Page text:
After the Premier League kicked off yet again, a management expert from the University of Salford has analysed four of the Premier Leagues top football bosses, taking a look at each of their management styles to see how they are so successful.
Dr Jonathan Lord, an expert in Human Resource Management at the University of Salford has been examining each manager and the results could have implications for anyone trying to manage a group of people in any workplace. He published his thoughts in an article in the Conversation today.

This year the Premier League has arguably its strongest ever roster of managers, with Jose Mourinho, Pep Guardiola, and Antonino Conte joining Jurgen Klopp. Some might say that the managers are bigger stars than the players.

Jonathan said: “The growth and demand in football has resulted in managers educating themselves on the art of management and these four managers have very distinct styles. Things have moved on from the days of Mike Bassett.

“Mourinho adopts differing approaches based on the situation. If he is managing a well-established team he would adopt a confrontational style of management with high demands and expectations. If his team were relatively young, inexperienced and in transition he would adopt a less confrontational style. Mourinho understands that different individuals need different ways of being motivated and that getting to know the individual will enable him to manage the player better.

“Guardiola adopts a style based on total football and immaculate preparation. Whereas Mourinho would go out of his way to get to understand players and control them emotionally, Guardiola believes in educating players, letting them think for themselves, allowing them certain freedoms once they have gained his trust. He’s also a strategist, and someone who he can learn from and utilise strategic planning in his management of football teams. He’s not afraid to ostracise players if they do not buy into philosophy.

“Conte is renowned for being an old fashioned type of manager, adopting a hard line approach with expectations of hard work, loyalty and a respectable public image. Conte meticulously manages all aspects of footballers lives, in particularly dietary requirements. Players he has managed have also pointed to the similarities with Ferguson, not just in their fiery natures but their belief in complacency being a disease. He also utilises an aggressive approach to team talks with players being singled out and objects thrown in the changing rooms. This is not someone who simply loses his cool, but a premeditated method of permeating his thoughts into a group of players who he knows will react positively.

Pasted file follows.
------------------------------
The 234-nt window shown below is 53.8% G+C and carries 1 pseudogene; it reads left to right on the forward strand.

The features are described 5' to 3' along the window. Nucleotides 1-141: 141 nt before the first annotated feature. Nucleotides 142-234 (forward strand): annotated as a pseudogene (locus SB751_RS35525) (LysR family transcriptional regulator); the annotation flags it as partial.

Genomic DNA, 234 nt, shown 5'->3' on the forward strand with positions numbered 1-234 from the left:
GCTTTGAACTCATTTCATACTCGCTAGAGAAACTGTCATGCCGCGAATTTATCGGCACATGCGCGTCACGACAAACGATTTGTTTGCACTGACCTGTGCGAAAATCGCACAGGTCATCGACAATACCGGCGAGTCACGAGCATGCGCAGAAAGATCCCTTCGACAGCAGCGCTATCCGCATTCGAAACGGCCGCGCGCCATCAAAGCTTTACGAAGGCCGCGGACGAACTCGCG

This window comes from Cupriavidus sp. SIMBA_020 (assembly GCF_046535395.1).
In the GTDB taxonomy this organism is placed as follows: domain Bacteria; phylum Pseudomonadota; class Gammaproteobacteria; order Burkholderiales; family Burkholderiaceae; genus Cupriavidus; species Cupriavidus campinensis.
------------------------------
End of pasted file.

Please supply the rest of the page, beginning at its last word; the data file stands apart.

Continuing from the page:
“Klopp is probably the most different of all three managers. Whereas Mourinho, Guardiola and Conte understand the importance of managing upwards as well as down, Klopp is an individualist who invokes great loyalty and passion against adversity. In simple terms he will challenge the board of directors just as much as those enemies outside of the club. He can be a fiery individual, mainly against other clubs and officials, but he is known to be extremely charismatic which he deploys in his management of players, who seem to fight until the final minute of every match.”

But, Jonathan adds, the managers also have things in common which make them all winners.

He said: “There are three similar traits running throughout Mourinho, Guardiola, Conte and Klopp’s approach to management. Their ability to communicate, an ability to adapt to any situation and their passion for football and winning. All four managers are fiercely competitive and try to instill this into their teams.”

These principles can also be utilised by managers in other sports and also in business, says Jonathan.

“The creation, development and management of teams as well as individuals in those teams commands the same principles. To get the best out of people you need to have good communication skills, be able to manage in different environments and have a passion for your work which staff members will acknowledge and hopefully adopt themselves.”


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